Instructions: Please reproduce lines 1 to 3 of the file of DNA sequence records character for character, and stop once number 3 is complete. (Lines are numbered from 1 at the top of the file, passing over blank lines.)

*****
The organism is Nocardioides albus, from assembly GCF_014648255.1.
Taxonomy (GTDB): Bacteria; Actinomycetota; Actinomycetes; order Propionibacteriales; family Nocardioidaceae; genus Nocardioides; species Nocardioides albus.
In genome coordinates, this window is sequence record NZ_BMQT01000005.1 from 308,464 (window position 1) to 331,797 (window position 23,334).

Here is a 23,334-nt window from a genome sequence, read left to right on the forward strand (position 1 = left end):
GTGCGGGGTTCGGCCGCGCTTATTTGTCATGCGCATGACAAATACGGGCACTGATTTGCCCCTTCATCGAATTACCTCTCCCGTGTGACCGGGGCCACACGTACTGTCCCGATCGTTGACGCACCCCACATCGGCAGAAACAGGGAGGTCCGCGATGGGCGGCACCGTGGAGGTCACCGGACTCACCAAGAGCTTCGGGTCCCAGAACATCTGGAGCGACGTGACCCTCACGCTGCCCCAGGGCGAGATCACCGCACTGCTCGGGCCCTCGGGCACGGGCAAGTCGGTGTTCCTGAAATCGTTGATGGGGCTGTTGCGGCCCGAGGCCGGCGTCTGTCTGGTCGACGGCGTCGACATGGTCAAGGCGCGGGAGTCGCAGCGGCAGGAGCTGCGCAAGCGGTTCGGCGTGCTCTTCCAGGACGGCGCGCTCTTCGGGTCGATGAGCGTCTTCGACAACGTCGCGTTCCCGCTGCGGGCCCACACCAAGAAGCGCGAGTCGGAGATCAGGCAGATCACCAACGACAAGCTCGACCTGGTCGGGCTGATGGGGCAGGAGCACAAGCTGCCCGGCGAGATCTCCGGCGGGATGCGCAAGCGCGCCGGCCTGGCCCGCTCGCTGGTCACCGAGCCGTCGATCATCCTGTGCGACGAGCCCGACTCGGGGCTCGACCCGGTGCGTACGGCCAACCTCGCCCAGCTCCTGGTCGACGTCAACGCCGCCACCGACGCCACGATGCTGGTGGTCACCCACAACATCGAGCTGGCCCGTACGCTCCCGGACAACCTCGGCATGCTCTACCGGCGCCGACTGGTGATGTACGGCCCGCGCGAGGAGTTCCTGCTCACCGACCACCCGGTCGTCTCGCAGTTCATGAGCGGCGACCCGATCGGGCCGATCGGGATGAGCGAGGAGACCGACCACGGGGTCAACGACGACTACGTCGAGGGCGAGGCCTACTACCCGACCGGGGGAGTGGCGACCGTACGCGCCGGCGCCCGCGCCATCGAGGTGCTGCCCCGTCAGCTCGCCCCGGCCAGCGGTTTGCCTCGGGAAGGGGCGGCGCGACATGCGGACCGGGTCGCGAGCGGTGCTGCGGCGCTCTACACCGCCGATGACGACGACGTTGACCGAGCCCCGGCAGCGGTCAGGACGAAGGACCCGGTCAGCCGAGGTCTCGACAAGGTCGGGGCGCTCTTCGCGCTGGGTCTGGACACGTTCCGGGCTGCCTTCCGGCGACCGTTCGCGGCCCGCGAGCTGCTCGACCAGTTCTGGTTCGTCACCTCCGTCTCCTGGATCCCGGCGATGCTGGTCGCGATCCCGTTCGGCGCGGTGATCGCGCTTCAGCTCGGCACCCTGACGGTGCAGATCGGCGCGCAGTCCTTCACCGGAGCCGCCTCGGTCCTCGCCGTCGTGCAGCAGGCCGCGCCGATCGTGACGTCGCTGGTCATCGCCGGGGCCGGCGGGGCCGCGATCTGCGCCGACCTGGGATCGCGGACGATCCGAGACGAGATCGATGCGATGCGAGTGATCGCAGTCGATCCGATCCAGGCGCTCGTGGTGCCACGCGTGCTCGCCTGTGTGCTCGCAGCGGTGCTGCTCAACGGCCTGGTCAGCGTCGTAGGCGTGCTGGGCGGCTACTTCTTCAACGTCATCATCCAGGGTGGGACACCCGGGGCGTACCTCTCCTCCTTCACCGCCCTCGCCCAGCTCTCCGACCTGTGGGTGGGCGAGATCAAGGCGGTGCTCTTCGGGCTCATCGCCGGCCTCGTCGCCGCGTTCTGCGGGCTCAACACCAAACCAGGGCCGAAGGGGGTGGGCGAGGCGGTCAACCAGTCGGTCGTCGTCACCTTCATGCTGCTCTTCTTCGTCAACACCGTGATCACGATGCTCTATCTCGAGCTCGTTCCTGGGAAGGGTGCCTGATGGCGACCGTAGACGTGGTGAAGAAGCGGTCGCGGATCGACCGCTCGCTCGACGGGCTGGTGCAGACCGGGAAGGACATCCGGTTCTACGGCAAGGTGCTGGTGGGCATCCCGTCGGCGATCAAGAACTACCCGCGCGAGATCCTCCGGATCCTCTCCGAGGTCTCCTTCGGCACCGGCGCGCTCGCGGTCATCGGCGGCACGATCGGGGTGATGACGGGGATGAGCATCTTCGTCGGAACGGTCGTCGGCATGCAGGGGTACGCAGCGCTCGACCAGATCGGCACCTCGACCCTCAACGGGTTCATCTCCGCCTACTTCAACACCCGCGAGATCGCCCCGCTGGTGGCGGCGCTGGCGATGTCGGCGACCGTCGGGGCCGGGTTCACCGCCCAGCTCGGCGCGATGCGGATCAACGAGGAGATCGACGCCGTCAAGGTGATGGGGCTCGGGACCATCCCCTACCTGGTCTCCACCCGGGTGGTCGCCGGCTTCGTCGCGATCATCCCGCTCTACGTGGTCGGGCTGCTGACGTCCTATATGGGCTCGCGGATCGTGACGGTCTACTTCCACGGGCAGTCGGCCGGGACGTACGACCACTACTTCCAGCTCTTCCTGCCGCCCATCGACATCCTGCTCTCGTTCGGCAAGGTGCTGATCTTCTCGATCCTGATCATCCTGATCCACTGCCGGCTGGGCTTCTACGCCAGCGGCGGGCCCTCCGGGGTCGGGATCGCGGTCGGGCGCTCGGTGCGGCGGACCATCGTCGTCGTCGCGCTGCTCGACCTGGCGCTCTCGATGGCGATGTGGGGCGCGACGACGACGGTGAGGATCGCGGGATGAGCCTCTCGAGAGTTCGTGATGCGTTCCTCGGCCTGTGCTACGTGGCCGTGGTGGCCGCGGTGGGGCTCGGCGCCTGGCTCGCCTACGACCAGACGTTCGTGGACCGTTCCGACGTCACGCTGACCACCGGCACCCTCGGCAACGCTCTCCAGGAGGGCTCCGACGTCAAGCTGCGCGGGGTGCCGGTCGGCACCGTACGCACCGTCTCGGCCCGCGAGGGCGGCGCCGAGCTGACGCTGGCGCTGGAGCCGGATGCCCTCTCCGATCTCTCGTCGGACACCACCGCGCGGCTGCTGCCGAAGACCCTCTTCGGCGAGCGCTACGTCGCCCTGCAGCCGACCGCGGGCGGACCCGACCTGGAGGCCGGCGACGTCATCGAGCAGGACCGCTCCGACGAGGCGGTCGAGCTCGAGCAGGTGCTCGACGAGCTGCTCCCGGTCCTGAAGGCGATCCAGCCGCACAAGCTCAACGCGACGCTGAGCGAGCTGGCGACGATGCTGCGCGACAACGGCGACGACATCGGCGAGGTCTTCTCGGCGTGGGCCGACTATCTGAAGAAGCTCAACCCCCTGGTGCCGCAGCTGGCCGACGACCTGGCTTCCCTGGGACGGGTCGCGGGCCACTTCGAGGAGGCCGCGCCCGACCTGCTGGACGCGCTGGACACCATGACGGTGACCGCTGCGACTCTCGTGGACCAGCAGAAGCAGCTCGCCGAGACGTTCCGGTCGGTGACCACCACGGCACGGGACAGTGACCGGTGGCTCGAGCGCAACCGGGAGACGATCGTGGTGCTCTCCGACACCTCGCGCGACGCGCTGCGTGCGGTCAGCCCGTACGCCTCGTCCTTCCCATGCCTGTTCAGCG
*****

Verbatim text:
The organism is Nocardioides albus, from assembly GCF_014648255.1.
Taxonomy (GTDB): Bacteria; Actinomycetota; Actinomycetes; order Propionibacteriales; family Nocardioidaceae; genus Nocardioides; species Nocardioides albus.
In genome coordinates, this window is sequence record NZ_BMQT01000005.1 from 308,464 (window position 1) to 331,797 (window position 23,334).